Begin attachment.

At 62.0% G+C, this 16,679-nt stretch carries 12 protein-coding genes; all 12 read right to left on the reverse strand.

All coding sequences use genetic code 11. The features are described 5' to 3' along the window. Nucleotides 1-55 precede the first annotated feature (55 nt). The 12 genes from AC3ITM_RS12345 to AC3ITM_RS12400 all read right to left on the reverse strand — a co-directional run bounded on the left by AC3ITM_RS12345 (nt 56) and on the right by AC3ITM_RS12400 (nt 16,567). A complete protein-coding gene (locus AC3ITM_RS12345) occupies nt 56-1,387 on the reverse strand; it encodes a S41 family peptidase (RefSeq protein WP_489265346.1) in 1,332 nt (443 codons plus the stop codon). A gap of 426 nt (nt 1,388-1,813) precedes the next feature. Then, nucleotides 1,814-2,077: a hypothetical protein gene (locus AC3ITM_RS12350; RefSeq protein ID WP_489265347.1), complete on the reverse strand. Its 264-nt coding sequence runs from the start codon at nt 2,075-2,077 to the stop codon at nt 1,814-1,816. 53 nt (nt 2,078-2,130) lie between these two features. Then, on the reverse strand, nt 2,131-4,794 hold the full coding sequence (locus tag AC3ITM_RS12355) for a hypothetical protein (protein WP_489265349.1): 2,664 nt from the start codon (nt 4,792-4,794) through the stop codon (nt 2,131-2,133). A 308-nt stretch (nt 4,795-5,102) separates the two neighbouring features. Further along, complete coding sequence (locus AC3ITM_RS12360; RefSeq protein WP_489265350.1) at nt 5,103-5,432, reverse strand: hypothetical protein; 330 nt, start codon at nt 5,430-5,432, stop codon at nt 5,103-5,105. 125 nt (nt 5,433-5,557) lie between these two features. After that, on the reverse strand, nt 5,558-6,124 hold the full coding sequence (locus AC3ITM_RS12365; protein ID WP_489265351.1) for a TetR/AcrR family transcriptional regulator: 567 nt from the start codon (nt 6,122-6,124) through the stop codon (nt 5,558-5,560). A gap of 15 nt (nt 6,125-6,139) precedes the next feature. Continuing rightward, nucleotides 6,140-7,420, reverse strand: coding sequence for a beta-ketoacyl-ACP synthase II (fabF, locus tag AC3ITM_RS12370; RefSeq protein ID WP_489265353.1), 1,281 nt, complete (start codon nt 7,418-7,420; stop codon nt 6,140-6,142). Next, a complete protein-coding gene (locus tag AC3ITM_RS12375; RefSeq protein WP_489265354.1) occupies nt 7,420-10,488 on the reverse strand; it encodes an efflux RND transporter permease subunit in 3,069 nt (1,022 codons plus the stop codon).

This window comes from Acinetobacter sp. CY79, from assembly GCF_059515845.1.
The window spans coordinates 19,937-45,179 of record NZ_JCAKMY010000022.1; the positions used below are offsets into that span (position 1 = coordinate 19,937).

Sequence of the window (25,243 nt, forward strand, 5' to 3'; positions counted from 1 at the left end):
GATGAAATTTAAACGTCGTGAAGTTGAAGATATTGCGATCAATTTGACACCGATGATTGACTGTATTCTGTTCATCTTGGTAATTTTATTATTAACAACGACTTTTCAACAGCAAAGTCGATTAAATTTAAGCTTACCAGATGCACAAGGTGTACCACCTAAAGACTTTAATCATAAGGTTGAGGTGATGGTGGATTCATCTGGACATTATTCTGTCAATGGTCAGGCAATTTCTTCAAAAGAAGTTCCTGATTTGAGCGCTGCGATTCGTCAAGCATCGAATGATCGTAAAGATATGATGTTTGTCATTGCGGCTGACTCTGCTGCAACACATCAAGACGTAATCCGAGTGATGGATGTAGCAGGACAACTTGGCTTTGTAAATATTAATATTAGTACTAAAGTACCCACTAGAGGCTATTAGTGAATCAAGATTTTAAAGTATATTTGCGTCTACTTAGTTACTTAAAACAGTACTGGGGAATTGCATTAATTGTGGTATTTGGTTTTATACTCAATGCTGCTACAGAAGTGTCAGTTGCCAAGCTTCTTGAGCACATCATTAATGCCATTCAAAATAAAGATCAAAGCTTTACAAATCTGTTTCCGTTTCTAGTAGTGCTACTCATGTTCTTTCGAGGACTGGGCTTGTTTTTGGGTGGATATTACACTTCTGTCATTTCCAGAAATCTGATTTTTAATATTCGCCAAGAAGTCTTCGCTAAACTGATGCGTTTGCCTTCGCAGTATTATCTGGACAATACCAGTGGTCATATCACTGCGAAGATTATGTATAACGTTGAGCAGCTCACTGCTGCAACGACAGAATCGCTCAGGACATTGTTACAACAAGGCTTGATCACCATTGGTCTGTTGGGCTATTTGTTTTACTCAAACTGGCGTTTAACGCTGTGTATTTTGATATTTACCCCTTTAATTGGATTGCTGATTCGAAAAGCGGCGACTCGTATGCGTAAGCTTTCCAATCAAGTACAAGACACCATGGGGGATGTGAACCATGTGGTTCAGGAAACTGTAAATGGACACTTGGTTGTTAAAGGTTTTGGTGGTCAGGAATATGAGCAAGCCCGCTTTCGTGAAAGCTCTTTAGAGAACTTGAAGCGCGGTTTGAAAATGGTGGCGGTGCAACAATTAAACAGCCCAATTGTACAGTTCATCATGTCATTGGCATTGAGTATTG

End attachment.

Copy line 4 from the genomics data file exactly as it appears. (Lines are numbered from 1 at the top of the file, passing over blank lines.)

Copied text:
The window spans coordinates 19,937-45,179 of record NZ_JCAKMY010000022.1; the positions used below are offsets into that span (position 1 = coordinate 19,937).